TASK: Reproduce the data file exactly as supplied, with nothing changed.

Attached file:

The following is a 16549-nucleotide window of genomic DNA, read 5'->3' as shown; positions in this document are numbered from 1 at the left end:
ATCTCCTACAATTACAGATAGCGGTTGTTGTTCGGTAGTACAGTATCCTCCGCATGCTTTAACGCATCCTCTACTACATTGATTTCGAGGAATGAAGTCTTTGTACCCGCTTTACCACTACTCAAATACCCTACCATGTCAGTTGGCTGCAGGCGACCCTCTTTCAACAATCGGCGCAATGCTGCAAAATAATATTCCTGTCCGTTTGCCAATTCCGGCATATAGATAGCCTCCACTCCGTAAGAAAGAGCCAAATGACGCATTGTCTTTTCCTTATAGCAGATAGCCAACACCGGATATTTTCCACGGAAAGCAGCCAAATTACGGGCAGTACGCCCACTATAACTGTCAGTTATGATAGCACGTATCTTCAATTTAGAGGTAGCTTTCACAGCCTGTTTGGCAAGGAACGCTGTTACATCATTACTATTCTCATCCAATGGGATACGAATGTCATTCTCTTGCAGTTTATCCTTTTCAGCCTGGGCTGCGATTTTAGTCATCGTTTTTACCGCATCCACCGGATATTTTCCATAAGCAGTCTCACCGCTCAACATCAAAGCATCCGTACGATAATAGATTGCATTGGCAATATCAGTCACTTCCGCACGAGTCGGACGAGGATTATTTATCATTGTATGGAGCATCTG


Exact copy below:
The following is a 16549-nucleotide window of genomic DNA, read 5'->3' as shown; positions in this document are numbered from 1 at the left end:
ATCTCCTACAATTACAGATAGCGGTTGTTGTTCGGTAGTACAGTATCCTCCGCATGCTTTAACGCATCCTCTACTACATTGATTTCGAGGAATGAAGTCTTTGTACCCGCTTTACCACTACTCAAATACCCTACCATGTCAGTTGGCTGCAGGCGACCCTCTTTCAACAATCGGCGCAATGCTGCAAAATAATATTCCTGTCCGTTTGCCAATTCCGGCATATAGATAGCCTCCACTCCGTAAGAAAGAGCCAAATGACGCATTGTCTTTTCCTTATAGCAGATAGCCAACACCGGATATTTTCCACGGAAAGCAGCCAAATTACGGGCAGTACGCCCACTATAACTGTCAGTTATGATAGCACGTATCTTCAATTTAGAGGTAGCTTTCACAGCCTGTTTGGCAAGGAACGCTGTTACATCATTACTATTCTCATCCAATGGGATACGAATGTCATTCTCTTGCAGTTTATCCTTTTCAGCCTGGGCTGCGATTTTAGTCATCGTTTTTACCGCATCCACCGGATATTTTCCATAAGCAGTCTCACCGCTCAACATCAAAGCATCCGTACGATAATAGATTGCATTGGCAATATCAGTCACTTCCGCACGAGTCGGACGAGGATTATTTATCATTGTATGGAGCATCTG